Example: ATC

Intermediate: Devices neither particularly slick nor grabbing. Good general purpose devices.
Example: Sprung Stitch.

Grabbing: A device giving a sharp braking effect when suddenly loaded. Likely to be pinching devices. Care needs to be taken to ensure smooth rope feed, otherwise may jam. Have a tendency to lock up easily. Effective at holding falls which may not be anticipated by the belayer and or where a high controlling force is required.
Example: Flat Stitch.

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By PRRose
From Boulder
Dec 19, 2012
Sticht plates work fine as belay devices, but are not as good as tube devices for rapelling. I suspect that is why most plate users eventually switched.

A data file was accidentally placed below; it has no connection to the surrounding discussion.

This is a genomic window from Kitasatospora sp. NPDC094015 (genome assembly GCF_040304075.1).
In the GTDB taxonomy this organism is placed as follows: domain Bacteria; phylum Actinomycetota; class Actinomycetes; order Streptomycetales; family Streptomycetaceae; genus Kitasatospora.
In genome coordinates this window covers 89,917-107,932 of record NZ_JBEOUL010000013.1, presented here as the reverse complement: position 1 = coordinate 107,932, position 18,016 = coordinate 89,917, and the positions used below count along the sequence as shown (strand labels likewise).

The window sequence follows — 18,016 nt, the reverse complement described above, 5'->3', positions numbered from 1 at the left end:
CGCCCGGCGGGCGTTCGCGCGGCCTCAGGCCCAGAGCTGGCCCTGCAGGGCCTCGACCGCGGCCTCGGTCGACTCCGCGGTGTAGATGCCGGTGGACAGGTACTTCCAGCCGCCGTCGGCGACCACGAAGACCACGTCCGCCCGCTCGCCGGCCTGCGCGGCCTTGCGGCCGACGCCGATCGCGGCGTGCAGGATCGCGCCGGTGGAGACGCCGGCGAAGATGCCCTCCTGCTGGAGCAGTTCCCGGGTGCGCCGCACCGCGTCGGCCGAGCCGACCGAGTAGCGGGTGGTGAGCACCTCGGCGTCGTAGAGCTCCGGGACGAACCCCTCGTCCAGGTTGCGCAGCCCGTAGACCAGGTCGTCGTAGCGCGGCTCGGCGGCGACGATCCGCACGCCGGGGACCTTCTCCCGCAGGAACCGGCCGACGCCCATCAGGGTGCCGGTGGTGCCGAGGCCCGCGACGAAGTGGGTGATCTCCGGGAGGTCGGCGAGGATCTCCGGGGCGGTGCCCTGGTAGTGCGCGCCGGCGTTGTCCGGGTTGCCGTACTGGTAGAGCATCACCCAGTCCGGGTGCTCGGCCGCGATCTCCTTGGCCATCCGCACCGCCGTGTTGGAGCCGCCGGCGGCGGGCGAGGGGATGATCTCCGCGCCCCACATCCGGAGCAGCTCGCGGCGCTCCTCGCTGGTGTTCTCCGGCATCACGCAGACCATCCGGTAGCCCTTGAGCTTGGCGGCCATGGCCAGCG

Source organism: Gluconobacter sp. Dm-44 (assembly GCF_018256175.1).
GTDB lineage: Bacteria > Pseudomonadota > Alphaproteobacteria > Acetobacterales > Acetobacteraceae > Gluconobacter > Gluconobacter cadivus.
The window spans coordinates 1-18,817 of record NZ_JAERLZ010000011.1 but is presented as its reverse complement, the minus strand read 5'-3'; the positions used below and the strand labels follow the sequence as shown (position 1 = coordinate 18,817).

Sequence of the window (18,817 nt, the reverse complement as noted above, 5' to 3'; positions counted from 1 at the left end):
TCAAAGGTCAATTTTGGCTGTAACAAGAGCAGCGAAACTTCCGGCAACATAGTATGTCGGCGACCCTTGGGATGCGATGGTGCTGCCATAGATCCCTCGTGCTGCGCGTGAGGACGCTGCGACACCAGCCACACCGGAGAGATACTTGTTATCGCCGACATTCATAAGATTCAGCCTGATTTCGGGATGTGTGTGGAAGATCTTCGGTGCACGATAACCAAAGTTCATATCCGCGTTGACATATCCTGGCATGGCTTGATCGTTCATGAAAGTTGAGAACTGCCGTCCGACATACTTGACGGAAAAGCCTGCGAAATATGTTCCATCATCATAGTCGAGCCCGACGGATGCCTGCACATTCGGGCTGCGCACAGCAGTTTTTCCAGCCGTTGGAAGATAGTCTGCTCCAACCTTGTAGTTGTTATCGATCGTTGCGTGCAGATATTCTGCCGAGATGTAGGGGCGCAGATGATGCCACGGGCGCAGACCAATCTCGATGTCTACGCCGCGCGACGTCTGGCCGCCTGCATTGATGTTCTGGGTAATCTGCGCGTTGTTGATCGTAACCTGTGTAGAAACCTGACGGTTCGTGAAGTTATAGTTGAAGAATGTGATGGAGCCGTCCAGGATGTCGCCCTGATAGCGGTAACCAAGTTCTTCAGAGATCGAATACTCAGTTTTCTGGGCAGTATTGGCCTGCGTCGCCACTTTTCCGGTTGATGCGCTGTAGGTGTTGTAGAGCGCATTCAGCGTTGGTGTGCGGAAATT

There have been incidents with sticht plates. If the belayer doesn't attach the keeper loop when top belaying, because the plate is a low friction devices it can slide down the rope and make it impossible to lock it down. Of course that was clearly user error, but the point is that there are forseeable failure modes. I've never seen that happen with a tube device. Maybe at the time that sticht plates were common, which was when climbers were transitioning from hip belays to sticht plates, there were more mistakes?

Also, if a grigri is threaded backwards, it has enough friction to function as a belay device so long as you use good technique (at least on thicker ropes).

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By Stich
From Colorado Springs, Colorado
Dec 20, 2012
Coffee after freezing our asses off near James Pea...
I used to have a Sticht plate with the spring but had to improvise the keeper cord. It was a PITA and I sold it long ago. So essentially, get rid of anything with "stich" in the name because it's just a pain in the ass. I mean, it might have some good qualities, but...